Latest helpline trends: Quarter 1, 2021

The Insafe network of helplines collects data about the types of calls received and this is analysed every three months to look at trends, and new and emerging issues. The most recent helpline data covers the period from January to March 2021 and, once again, there has been an increase in the number of contacts made to the helplines. The current reporting period saw almost 17,400 contacts: an increase of almost nine per cent on the previous quarter.

Date 2021-06-30 Author BIK Team Section helplines Audience media specialist, organisations and industry, research, policy and decision makers

Several helplines spoke about the ongoing challenges of COVID-19 and contacts wanting to speak about the impact that this continues to have on their daily lives and those of their family and friends.

Data collected over time shows a steady increase from the start of 2019 to the present day – an increase of almost forty per cent. The group which makes most use of helpline services is teenagers with 60 per cent of contacts from those in the 12-18 age group. Contacts from parents have spiked at various times since the onset of COVID but also show an increase overall, with 20 per cent of contacts from this stakeholder group in the latest reporting period. Calls from teachers and social workers reduced slightly during this quarter with helplines suggesting that as schools and other services start to reopen, these professionals are concentrating on their face-to-face activities with children and young people. The calls from parents have been increasingly about mental health concerns and screentime; this may well be reflected in the contacts from other professionals later in the year if and when these issues manifest themselves in schools and other settings.

Historically, helplines receive more contacts from females, accounting for 62 per cent of contacts during this reporting period. Only one helpline had more contacts from males than females.

COVID has had an impact on the way that people contact helplines with a sharp decline in those using phones (which is usually the most common means of getting in touch). The current data shows that the method of contacting helplines has returned to the situation that was being seen before COVID-19 which possibly reflects the lifting of lockdowns and the gradual opening up of society. Chat, online forms and email continue to be important channels to reach out to helplines, accounting for over forty per cent of all contacts. 51 per cent of contacts were made by phone.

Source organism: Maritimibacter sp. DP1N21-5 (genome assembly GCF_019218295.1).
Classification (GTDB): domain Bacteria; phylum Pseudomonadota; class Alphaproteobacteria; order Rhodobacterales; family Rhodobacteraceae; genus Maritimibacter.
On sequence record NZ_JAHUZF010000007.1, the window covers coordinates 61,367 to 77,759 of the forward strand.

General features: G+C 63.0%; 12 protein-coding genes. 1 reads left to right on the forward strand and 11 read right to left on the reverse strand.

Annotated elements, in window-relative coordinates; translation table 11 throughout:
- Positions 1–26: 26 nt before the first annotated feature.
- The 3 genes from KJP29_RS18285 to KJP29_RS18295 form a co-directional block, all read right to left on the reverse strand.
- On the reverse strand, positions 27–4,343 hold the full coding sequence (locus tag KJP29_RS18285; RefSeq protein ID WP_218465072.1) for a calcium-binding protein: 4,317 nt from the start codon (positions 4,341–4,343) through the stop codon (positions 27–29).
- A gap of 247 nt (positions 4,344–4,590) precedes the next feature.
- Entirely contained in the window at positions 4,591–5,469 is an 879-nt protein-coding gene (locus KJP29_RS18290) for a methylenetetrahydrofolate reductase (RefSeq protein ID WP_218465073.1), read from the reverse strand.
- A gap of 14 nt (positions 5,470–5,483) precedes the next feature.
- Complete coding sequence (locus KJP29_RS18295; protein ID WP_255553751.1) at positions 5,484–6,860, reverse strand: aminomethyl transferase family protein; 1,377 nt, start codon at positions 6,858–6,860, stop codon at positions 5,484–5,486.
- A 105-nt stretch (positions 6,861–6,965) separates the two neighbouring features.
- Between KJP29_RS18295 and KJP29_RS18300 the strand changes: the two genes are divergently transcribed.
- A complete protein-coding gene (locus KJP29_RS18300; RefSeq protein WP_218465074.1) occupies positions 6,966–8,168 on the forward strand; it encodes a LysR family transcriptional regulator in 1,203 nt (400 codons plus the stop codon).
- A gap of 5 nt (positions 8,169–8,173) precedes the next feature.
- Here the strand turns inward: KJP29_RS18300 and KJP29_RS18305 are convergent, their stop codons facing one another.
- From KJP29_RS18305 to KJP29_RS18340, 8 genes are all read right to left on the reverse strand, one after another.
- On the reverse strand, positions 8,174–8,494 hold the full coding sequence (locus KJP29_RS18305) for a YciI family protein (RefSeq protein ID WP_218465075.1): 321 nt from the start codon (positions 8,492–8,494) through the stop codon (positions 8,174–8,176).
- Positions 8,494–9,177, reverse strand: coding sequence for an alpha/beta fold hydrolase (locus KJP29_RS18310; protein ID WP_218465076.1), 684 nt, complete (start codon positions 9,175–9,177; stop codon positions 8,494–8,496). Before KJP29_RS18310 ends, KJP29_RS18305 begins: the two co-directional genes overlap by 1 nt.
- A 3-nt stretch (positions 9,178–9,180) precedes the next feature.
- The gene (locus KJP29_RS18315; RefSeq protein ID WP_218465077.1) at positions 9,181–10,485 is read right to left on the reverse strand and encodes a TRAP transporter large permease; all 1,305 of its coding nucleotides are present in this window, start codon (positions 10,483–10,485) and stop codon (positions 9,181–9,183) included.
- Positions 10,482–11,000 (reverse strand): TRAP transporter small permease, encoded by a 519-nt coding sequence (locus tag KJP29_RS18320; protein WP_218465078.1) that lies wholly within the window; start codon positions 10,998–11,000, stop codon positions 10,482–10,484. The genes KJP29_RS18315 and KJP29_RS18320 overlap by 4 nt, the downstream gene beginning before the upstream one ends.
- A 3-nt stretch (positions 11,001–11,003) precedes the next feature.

Helplines record contacts against 16 different categories and, as usual, the main reason for contacting a helpline is cyberbullying with almost 17 per cent of contacts relating to this. It was noted that, in some countries, there have been campaigns targeted at children and young people to encourage them to speak out about sexual harassment and sexual abuse. In countries where this has happened, there has been a corresponding increase in reports about these issues. Despite this, there has been a fall of one percentage point during the current quarter in contacts relating to sextortion and the actual number of reports has also fallen. The data will need to be monitored closely in subsequent reporting periods, especially as many helplines report that sextortion is still a significant issue.

Graph representing reasons for contacting helplines Jan-Mar 2021. Main reasons are cyberbullying and love/relationshios/sexuality (online). © Better Internet for Kids

Figure 1: Reasons for contacting helplines between January and March 2021 (© Better Internet for Kids)


Reasons for contacting Insafe helplinesPercentage of contacts
Advertising/commercialism0.91 per cent
Hate speech1.08 per cent
Grooming1.93 per cent
Sexual harassment2.97 per cent
Gaming4.02 per cent
Sextortion4.19 per cent
Excessive use4.84 per cent
Technical settings5.68 per cent
Sexting5.91 per cent
e-Crime5.97 per cent
Online reputation6.05 per cent
Data privacy7.29 per cent
Media literacy/education9.40 per cent
Potentially harmful content10.07 per cent
Love/relationships/sexuality (online)12.19 per cent
Cyberbullying17.49 per cent


Helpline statistics can be accessed in detail at where country comparisons can also be made.

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